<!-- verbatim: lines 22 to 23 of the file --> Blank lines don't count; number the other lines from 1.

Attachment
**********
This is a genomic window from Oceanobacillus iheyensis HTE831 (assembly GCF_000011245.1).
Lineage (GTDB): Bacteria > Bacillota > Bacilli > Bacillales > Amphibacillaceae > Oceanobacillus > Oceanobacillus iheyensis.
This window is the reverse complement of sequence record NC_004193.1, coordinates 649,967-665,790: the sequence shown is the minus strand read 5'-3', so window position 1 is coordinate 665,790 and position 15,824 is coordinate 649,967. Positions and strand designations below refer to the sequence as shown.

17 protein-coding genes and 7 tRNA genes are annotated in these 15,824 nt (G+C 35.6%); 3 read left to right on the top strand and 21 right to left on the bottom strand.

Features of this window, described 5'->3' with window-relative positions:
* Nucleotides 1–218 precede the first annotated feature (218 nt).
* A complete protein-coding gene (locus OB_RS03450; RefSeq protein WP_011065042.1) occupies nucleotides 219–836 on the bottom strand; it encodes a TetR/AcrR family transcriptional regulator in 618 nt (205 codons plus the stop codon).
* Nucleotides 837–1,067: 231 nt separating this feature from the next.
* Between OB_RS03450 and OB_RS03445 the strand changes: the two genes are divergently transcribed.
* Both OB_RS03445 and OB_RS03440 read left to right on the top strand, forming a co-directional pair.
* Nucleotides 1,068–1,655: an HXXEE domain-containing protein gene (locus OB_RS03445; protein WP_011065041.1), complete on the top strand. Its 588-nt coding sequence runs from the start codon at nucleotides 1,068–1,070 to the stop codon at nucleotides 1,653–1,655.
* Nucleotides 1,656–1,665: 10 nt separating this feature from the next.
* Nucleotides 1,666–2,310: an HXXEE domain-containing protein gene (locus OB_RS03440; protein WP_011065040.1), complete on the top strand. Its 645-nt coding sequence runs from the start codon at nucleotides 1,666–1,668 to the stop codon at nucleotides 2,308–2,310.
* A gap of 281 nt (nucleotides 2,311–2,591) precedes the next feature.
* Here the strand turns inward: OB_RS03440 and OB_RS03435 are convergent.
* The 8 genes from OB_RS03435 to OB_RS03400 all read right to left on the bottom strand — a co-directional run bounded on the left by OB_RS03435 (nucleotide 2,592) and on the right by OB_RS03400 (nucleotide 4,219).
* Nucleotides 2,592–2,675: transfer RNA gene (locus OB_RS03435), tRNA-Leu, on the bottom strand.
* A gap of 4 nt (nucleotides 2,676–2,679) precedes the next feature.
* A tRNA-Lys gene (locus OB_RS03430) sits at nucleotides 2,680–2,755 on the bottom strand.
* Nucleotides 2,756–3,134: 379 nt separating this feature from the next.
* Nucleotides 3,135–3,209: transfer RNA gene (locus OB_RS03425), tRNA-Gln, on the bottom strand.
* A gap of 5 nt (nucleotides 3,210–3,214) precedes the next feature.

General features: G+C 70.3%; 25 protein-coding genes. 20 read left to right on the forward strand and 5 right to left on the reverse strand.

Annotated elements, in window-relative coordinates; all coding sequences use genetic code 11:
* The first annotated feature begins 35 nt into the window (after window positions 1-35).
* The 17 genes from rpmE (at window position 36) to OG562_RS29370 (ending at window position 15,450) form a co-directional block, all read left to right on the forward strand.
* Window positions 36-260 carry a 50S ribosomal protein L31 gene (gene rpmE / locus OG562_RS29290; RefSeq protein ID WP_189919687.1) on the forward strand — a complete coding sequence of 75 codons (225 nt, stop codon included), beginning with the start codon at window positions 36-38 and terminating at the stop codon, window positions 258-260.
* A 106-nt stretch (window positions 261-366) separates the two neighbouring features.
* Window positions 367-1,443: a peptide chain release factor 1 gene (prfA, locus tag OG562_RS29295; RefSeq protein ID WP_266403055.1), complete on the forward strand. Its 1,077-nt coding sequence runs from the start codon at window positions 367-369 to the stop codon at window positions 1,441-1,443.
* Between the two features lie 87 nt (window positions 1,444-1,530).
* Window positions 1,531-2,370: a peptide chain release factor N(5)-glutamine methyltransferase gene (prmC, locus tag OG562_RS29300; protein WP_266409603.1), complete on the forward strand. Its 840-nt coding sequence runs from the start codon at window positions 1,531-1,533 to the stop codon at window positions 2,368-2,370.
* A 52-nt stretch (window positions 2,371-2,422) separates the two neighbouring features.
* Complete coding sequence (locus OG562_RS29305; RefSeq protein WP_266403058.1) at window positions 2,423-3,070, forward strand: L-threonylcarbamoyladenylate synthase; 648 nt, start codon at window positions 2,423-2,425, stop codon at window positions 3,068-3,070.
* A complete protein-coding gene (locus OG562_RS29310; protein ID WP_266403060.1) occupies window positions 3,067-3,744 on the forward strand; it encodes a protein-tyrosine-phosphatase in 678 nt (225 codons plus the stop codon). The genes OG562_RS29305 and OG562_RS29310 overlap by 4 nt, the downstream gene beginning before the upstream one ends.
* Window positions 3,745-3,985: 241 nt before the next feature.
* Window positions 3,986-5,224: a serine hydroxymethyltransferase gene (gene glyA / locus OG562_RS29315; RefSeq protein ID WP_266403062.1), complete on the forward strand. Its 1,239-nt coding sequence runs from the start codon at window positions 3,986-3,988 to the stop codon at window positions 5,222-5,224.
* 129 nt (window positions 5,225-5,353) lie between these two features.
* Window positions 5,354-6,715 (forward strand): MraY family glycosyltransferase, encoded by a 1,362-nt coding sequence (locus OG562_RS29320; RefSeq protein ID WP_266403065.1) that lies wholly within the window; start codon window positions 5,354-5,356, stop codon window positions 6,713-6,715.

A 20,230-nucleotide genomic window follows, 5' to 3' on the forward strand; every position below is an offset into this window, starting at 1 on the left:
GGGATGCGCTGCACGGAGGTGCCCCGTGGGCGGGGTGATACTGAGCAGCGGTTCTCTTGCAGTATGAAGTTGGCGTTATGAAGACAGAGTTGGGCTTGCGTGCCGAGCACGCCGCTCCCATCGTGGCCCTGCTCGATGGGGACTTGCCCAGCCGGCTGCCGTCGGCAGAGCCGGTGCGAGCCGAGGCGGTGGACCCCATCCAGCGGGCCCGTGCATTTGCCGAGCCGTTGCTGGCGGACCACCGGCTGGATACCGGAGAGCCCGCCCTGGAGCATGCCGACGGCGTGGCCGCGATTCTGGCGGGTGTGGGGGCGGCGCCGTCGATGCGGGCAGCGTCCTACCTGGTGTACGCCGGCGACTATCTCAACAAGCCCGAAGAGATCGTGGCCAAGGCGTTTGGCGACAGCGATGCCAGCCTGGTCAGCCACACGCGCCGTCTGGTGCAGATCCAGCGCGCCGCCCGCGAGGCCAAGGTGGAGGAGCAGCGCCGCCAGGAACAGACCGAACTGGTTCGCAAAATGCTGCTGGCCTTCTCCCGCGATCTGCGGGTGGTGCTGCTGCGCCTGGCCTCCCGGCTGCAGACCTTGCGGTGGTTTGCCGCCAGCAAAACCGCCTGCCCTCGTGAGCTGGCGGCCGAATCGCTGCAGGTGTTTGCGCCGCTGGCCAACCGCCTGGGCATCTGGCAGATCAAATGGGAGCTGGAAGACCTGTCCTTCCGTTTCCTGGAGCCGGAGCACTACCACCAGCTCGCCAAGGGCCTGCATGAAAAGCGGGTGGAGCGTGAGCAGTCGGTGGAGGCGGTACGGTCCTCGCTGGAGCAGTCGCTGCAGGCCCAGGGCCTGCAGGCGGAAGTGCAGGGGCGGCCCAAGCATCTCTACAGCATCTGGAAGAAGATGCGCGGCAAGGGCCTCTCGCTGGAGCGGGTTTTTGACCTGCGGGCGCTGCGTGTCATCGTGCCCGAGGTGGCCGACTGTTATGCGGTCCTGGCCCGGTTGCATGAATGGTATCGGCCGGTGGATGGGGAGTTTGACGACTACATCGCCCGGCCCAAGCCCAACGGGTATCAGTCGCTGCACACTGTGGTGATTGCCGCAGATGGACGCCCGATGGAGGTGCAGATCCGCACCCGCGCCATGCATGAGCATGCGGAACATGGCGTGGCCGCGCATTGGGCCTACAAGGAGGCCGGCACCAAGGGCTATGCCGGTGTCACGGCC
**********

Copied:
* A gap of 5 nt (nucleotides 3,210–3,214) precedes the next feature.

General features: G+C 70.3%; 25 protein-coding genes. 20 read left to right on the forward strand and 5 right to left on the reverse strand.